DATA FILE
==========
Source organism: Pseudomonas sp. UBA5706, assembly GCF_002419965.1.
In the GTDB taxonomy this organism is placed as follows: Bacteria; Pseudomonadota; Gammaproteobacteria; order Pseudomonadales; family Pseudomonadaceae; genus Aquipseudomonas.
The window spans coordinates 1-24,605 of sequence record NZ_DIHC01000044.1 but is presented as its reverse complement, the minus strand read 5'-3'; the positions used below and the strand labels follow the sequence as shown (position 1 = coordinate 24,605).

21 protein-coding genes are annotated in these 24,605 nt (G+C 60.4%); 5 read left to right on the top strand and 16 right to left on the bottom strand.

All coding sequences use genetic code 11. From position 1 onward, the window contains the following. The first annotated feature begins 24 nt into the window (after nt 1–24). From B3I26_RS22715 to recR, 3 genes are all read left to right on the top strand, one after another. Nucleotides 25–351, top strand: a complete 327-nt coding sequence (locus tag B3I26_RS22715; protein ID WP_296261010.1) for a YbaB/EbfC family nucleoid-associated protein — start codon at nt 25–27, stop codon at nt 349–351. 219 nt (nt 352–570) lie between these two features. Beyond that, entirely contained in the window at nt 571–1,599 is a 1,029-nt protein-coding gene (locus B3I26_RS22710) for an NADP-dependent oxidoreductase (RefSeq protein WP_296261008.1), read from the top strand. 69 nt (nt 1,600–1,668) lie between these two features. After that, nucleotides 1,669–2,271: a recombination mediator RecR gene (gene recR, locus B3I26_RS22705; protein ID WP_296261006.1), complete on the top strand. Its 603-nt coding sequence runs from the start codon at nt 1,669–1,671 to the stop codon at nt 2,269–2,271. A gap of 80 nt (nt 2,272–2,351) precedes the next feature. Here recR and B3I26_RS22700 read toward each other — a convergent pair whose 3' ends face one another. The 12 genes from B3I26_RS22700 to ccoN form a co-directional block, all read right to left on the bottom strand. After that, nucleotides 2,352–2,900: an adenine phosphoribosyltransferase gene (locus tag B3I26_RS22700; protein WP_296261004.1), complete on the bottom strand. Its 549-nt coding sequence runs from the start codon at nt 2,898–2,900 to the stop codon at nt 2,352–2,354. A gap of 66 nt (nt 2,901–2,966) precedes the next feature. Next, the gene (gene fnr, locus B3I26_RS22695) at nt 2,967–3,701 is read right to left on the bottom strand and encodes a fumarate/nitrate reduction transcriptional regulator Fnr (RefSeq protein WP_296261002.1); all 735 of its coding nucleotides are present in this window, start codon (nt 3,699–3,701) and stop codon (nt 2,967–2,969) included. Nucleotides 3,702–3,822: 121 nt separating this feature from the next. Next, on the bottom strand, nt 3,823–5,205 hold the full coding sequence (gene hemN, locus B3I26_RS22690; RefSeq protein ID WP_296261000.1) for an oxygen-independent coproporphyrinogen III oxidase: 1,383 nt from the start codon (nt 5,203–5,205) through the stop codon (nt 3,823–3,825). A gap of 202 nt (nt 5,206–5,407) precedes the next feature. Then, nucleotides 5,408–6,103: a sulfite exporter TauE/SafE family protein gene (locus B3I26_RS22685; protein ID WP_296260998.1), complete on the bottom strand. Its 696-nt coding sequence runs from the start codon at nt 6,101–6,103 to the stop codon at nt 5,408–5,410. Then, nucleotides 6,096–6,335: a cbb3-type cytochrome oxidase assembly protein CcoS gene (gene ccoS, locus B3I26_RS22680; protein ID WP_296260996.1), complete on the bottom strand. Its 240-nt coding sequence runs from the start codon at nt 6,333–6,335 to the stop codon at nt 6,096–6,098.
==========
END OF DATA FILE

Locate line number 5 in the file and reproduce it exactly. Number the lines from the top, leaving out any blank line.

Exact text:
All coding sequences use genetic code 11. From position 1 onward, the window contains the following. The first annotated feature begins 24 nt into the window (after nt 1–24). From B3I26_RS22715 to recR, 3 genes are all read left to right on the top strand, one after another. Nucleotides 25–351, top strand: a complete 327-nt coding sequence (locus tag B3I26_RS22715; protein ID WP_296261010.1) for a YbaB/EbfC family nucleoid-associated protein — start codon at nt 25–27, stop codon at nt 349–351. 219 nt (nt 352–570) lie between these two features. Beyond that, entirely contained in the window at nt 571–1,599 is a 1,029-nt protein-coding gene (locus B3I26_RS22710) for an NADP-dependent oxidoreductase (RefSeq protein WP_296261008.1), read from the top strand. 69 nt (nt 1,600–1,668) lie between these two features. After that, nucleotides 1,669–2,271: a recombination mediator RecR gene (gene recR, locus B3I26_RS22705; protein ID WP_296261006.1), complete on the top strand. Its 603-nt coding sequence runs from the start codon at nt 1,669–1,671 to the stop codon at nt 2,269–2,271. A gap of 80 nt (nt 2,272–2,351) precedes the next feature. Here recR and B3I26_RS22700 read toward each other — a convergent pair whose 3' ends face one another. The 12 genes from B3I26_RS22700 to ccoN form a co-directional block, all read right to left on the bottom strand. After that, nucleotides 2,352–2,900: an adenine phosphoribosyltransferase gene (locus tag B3I26_RS22700; protein WP_296261004.1), complete on the bottom strand. Its 549-nt coding sequence runs from the start codon at nt 2,898–2,900 to the stop codon at nt 2,352–2,354. A gap of 66 nt (nt 2,901–2,966) precedes the next feature. Next, the gene (gene fnr, locus B3I26_RS22695) at nt 2,967–3,701 is read right to left on the bottom strand and encodes a fumarate/nitrate reduction transcriptional regulator Fnr (RefSeq protein WP_296261002.1); all 735 of its coding nucleotides are present in this window, start codon (nt 3,699–3,701) and stop codon (nt 2,967–2,969) included. Nucleotides 3,702–3,822: 121 nt separating this feature from the next. Next, on the bottom strand, nt 3,823–5,205 hold the full coding sequence (gene hemN, locus B3I26_RS22690; RefSeq protein ID WP_296261000.1) for an oxygen-independent coproporphyrinogen III oxidase: 1,383 nt from the start codon (nt 5,203–5,205) through the stop codon (nt 3,823–3,825). A gap of 202 nt (nt 5,206–5,407) precedes the next feature. Then, nucleotides 5,408–6,103: a sulfite exporter TauE/SafE family protein gene (locus B3I26_RS22685; protein ID WP_296260998.1), complete on the bottom strand. Its 696-nt coding sequence runs from the start codon at nt 6,101–6,103 to the stop codon at nt 5,408–5,410. Then, nucleotides 6,096–6,335: a cbb3-type cytochrome oxidase assembly protein CcoS gene (gene ccoS, locus B3I26_RS22680; protein ID WP_296260996.1), complete on the bottom strand. Its 240-nt coding sequence runs from the start codon at nt 6,333–6,335 to the stop codon at nt 6,096–6,098.